Great British Menu chef in trademark row with former restaurant

Chef James Cochran, who is currently appearing on the BBC series Great British Menu, is embroiled in a rights dispute with his former employer after the restaurant trademarked his name and has started selling his signature recipes as part of the brand.

Cochran, who is taking part in the London and south east heat of BBC 2’s Great British Menu, left his eponymous restaurant James Cochran EC3 earlier this year to go it alone with a new venture in Islington.

However, prior to his appearance on the television show, owner of the restaurant Rayuela Ltd set up a website (www.jamescochran.co.uk) which is selling licenses to use a number of the chef’s signature recipes with a five-recipe plan going for as much as £50 a week.

The company is also continuing to operate the restaurant using Cochran’s name, with its Twitter bio currently reading: “James Cochran is now open in EC3, James (sic.) food takes influence from his Scottish/Caribbean heritage”.

In a tweet upon discovery of the website, Cochran wrote: “Anyone wanna buy me? My ex-employers are the lowest of low trying to sell off my name as recipes plans??!! Wtf?? Who is going to pay £25 a week just to add my name in front of the recipe?? I will give you the recipes for free if you’re that low!!”

A number of fellow chefs and industry personalities have since leapt to his defence including Cornerstone’s Tom Brown, Ellis Barrie of the Marram Grass and food critic Jay Rayner.

In a response, Rayuela quoted the UK Patent Act before rejecting claims that it was cashing in on Cochran’s TV appearance.

It wrote: “Please refrain from giving advice if you do not know the ins and outs of the situation. It’s rarely black and white. Check out UK Patent Act 1977 which states that owner of all IP (inc trademarks) will be the employer. @cochran_ja was a paid employee, not an owner. End of story.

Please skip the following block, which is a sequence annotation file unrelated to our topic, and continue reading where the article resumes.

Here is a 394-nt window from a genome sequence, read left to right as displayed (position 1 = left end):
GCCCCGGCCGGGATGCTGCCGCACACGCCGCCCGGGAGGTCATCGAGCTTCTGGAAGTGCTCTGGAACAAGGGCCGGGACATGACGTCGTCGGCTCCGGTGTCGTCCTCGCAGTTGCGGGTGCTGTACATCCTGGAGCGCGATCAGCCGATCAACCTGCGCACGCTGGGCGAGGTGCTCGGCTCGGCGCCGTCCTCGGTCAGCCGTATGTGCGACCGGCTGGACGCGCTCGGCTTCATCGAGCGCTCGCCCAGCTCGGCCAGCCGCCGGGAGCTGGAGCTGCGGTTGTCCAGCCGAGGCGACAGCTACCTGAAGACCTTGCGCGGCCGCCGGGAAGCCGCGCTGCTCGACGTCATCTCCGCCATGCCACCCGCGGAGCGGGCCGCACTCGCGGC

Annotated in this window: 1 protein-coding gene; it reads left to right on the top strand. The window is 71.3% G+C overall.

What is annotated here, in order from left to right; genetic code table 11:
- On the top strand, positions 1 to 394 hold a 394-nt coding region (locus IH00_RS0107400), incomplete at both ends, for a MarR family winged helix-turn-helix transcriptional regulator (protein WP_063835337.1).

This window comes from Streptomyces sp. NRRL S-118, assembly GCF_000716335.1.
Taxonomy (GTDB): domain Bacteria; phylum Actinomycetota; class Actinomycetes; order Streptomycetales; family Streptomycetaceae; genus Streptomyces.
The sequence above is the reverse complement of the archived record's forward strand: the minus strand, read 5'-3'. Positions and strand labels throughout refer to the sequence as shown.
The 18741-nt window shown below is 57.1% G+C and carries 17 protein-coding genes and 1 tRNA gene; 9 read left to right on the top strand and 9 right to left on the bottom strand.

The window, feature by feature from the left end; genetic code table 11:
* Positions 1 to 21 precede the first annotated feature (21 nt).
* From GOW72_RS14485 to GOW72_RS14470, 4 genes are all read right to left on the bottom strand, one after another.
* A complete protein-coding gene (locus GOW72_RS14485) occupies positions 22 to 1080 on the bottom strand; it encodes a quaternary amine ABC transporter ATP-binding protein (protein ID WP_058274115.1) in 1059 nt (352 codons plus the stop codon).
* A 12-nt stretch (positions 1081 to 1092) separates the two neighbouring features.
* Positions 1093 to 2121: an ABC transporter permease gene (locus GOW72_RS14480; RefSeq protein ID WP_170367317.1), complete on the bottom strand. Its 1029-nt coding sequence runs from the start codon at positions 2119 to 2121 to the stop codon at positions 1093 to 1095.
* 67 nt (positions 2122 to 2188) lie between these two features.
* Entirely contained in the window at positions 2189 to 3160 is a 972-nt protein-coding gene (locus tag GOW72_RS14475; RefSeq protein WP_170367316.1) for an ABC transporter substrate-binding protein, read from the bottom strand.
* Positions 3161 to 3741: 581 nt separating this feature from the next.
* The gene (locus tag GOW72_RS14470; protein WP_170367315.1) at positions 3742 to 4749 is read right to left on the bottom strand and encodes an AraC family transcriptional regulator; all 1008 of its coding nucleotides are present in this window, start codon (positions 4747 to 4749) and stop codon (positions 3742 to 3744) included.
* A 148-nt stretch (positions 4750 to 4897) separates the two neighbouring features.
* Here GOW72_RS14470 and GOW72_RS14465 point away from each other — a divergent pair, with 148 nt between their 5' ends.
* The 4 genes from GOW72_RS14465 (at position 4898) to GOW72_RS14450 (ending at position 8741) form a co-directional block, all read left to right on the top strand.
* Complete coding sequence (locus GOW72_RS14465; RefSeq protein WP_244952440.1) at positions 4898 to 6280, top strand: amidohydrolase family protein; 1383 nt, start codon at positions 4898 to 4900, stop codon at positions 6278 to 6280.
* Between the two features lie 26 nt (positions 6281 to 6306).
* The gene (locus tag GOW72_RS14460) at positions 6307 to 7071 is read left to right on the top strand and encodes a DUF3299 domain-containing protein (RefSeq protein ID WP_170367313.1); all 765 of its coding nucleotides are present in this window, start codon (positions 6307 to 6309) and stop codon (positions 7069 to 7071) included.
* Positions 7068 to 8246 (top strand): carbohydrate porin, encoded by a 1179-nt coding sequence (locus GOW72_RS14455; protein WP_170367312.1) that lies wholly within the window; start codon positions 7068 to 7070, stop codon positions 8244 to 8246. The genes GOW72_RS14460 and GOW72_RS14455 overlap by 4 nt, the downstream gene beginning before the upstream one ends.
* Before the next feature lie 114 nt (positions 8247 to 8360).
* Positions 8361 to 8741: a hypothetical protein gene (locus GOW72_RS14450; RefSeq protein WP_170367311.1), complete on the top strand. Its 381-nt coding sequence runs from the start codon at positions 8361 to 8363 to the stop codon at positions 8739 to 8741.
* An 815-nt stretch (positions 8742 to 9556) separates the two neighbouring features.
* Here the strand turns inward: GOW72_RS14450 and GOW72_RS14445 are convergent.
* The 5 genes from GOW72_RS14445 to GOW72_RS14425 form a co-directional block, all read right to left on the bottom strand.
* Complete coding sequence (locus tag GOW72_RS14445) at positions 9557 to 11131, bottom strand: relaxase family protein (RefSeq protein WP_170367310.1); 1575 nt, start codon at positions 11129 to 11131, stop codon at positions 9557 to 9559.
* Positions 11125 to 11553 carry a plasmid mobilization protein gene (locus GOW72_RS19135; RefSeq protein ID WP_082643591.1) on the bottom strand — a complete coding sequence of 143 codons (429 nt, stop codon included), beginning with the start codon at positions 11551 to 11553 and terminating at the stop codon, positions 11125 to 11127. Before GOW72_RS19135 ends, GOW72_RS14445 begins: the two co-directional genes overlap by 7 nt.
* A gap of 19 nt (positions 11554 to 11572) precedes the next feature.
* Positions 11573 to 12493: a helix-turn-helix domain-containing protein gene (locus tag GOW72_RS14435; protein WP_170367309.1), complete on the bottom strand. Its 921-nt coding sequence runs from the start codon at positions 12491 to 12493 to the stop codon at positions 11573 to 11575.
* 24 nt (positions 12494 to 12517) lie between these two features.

“Trademark was filed long before James surprised everyone at EC3 by handing in his resignation and GBM series finished filming. We wish James well, but we will defend our business vigorously against baseless accusations and defamatory statements”.

In a subsequent, longer statement, the company added: “Along with a broad range of misconceptions being repeated in the public domain – such as the factually incorrect statement that James Cochran the chef is disallowed from using his own name – the owners of the James Cochran trademark are disappointed that no one has reported that not only have they attempted to negotiate with James at various points regarding his acquiring ownership of the trademark, but they remain open to negotiation.

“To date Mr James Cochran’s only offer to acquire the trademark was for a sum less than it cost to complete trademarking. This is perhaps ironic given that part of Mr Cochran’s histrionic rhetoric in the public domain focuses on baseless accusations that the owners are reaping the financial benefits of this valuable trademark. The owners of the trademark remain entirely open to reasonable offers from James that allow them to recoup their investment in the brand.”

Cochran, who claimed that he was unaware that the restaurant had trademarked his name, has opened a new restaurant called 1251 on Islington’s Upper Street. The two-storey, 48 cover venue serves small plates, snacks and sharing boards using Kentish produce, inspired by Cochran’s joint Scottish and Caribbean heritage.

Examples include: Potato crisp, whitstable oyster cream, seaweed, vinegar; Jerk spiced monkfish, iceberg lettuce, yogurt, watermelon, coriander, and a sharing board containing shoulder, loin, haunch, belly and rack of kid goat, black eyed pea dahl, roti, scotch bonnet jam, pineapple, cucumber and carrot salad and coconut rice.

Organic wines will dominate the wine list with cocktails containing quirky ingredients, such as a Negroni made with sweet cicely from Kent.

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